Eight different vegetables and such heady spices as cinnamon and cumin all contribute to the wonderful flavor and aroma of this hearty stew. Feel free to add other vegetables but avoid adding any strongly flavored vegetables like cabbage, broccoli or cauliflower, or any vegetable that won't benefit from the extended cooking time, often associated with clay pot cooking. If you have preserved lemons on hand, mince them and sprinkle on top of the stew just before serving.
Makes 6 to 8 Servings
2 large carrots, 3/4 inch pieces
2 stalks celery, trimmed, 3/4 inch pieces
2 tablespoons golden or dark raisins
2 cloves garlic, bruised with knife
1 medium leek, trimmed, 3/4 inch pieces
8 ounces peeled, seeded and cubed (3/4 inch) winter squash (butternut, acorn or other type)
8 ounces Yukon gold or other white potato, cubed (3/4 inch)
8 ounces rutabaga, trimmed, peeled and cubed (3/4 inch)
8 ounces turnips, trimmed, peeled and cubed (3/4 inch)
2 tablespoons extra virgin olive oil
1 can (28 ounces) Italian plum tomatoes with juice
1 teaspoon ground cumin
1 teaspoon Hungarian sweet paprika
1 teaspoon coarse salt
1 cinnamon stick
1 bay leaf
2 tablespoons chopped cilantro, for garnish
2 tablespoons minced preserved lemons (optional)
1. If using a clay pot (3-quart) for this recipe, soak the unglazed portion for 30 minutes in cold water, if it's new. If the pot has been used before soak it for 15 minutes. Drain and pat dry before using.
2. Combine the carrots, celery, raisins, garlic, leek, winter squash, potatoes, rutabaga, turnip, and olive oil in the bottom portion of the clay pot, or a heavy oven proof casserole. Add the tomatoes, cumin, paprika, and salt. Fold together until blended. Tuck in the cinnamon stick and bay leaf.
3. Cover and transfer to a cold oven. Turn the oven to 450°F. and bake for 1 hour 45 minutes. Remove from oven and let stand for 10 minutes before removing the cover. Sprinkle with cilantro and preserved lemons. Excellent eaten warm from the oven or at room temperature.
Chinese five spice rub and smoking with wood chips are the perfect antidote for the relatively mild flavor of the pork tenderloin. Because it's so lean brining for 2 hours in salted water is recommended, but not essential. (Read about Brining, page 00). Suggested wood chip flavor are cherry, pecan, or apple.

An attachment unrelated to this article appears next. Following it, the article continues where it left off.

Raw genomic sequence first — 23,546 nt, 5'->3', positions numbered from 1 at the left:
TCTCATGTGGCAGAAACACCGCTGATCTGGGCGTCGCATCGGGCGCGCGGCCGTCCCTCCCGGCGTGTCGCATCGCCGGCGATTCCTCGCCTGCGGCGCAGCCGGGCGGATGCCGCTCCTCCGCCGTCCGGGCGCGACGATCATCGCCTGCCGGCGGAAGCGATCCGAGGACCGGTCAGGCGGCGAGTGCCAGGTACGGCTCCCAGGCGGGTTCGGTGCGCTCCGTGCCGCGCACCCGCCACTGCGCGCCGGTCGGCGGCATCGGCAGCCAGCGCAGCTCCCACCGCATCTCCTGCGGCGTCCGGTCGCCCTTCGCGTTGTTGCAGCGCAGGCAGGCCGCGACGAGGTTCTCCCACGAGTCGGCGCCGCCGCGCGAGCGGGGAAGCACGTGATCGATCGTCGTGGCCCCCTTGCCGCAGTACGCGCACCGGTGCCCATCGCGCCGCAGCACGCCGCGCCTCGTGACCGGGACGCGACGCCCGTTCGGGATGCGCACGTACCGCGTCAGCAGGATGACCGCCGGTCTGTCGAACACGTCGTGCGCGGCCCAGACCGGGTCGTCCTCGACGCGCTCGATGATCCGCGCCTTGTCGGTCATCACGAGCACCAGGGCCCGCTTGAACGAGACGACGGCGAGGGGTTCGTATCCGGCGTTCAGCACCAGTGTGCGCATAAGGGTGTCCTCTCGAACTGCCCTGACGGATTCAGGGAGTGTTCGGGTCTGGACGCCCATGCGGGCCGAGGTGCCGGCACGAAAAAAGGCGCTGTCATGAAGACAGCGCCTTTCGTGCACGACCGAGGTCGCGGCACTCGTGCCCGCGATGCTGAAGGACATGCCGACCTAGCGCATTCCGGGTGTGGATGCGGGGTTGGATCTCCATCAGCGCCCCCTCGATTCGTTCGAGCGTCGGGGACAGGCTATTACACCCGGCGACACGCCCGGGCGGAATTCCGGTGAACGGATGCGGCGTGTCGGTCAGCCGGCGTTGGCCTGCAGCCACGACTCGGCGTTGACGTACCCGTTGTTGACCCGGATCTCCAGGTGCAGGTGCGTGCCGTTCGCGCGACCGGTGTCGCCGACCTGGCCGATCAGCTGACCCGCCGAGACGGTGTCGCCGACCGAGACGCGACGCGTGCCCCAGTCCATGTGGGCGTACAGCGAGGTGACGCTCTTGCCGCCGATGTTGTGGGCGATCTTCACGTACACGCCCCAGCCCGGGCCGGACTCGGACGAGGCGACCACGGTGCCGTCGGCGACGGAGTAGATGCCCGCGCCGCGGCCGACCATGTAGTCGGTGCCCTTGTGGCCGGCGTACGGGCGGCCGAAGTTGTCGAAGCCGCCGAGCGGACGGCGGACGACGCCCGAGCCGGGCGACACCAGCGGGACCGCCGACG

Makes 4 to 6 servings
2 pork tenderloins, each about 1 pound
2 quarts water
1/2 cup coarse salt
3 star anise
2 tablespoons soy sauce
2 teaspoons five spice powder
1 teaspoon coarse salt
1/2 teaspoon freshly ground black pepper
2 teaspoons honey
4 strips (3 by 1/2 inch) orange zest, finely slivered
1. Remove the silver skin from the pork tenderloins: Lay the pork out on a cutting board and trim any excess fat. Locate the silver skin which is a long narrow shiny white membrane that runs along the surface of the meat. With the tip of a thin sharp knife make a small cut at the top of the silver skin long enough for you to hold onto the skin with the finger tips of one hand. With the other hand pull the knife, its blade leaning toward the skin, along the skin and parallel to the meat to separate it from the meat.
2. Make the Brine: Combine the water, salt, and star anise in a large bowl and stir to dissolve the salt. Add the pork and a cupful of ice cubes. Cover and refrigerate for 2 to 3 hours, but not longer or the pork may get mushy. The pork can be brined a day ahead, drained and reserved for smoking the next day. Discard the brine and pat the pork dry with paper towels.
3. Set up the smoker: Follow the manufacturer's instructions. Each smoker is slightly different.
4. Place 2 tablespoons of the desired wood chips in the center of the pan (consult manufacturer's instructions to confirm). Place the tray directly on top of the wood chips and then place the rack on top of the tray.
5. Rub each of the tenderloins with 1 tablespoon soy sauce. In a small bowl combine the five spice powder, salt, and pepper and using your finger rub half the mixture into each of the tenderloins. Place on the grilling rack in the prepared smoker folding under the narrow end so the tenderloin will fit. Drizzle each tenderloin lightly with 1 teaspoon of the honey. Sprinkle half of the orange slivers on top of each tenderloin.
6. Close the smoker and place over medium heat or follow manufacture's instructions. Set the timer for 25 minutes.
7. Turn off the heat when the timer goes off and let meat rest in the smoker for 5 minutes. With mitted hands remove the lid and transfer the meat to a cutting board. Cut into 1/4 to 1/2 inch diagonal slices and serve.